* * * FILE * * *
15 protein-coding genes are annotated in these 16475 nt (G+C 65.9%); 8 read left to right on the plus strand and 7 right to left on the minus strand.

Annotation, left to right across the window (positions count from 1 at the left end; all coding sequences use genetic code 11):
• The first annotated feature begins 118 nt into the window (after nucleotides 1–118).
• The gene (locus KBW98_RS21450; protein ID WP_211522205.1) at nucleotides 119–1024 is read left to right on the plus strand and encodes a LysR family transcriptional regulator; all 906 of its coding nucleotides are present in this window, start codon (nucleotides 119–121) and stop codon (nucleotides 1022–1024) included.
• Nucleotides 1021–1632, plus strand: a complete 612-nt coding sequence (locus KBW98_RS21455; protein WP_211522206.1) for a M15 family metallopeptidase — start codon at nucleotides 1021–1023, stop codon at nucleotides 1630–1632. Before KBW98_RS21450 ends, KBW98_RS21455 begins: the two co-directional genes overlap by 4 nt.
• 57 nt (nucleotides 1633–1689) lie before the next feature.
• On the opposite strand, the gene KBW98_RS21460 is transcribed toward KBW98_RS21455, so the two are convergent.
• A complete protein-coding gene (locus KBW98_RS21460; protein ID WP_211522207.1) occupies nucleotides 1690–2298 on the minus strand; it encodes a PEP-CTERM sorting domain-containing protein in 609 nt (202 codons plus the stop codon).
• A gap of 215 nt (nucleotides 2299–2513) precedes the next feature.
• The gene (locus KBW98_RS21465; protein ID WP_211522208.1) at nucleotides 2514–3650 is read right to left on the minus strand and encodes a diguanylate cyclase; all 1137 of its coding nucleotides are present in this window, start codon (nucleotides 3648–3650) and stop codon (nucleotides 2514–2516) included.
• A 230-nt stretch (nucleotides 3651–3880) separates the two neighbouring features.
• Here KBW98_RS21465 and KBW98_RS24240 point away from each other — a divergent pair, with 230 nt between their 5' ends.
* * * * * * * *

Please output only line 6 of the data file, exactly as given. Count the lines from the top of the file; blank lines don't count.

• 57 nt (nucleotides 1633–1689) lie before the next feature.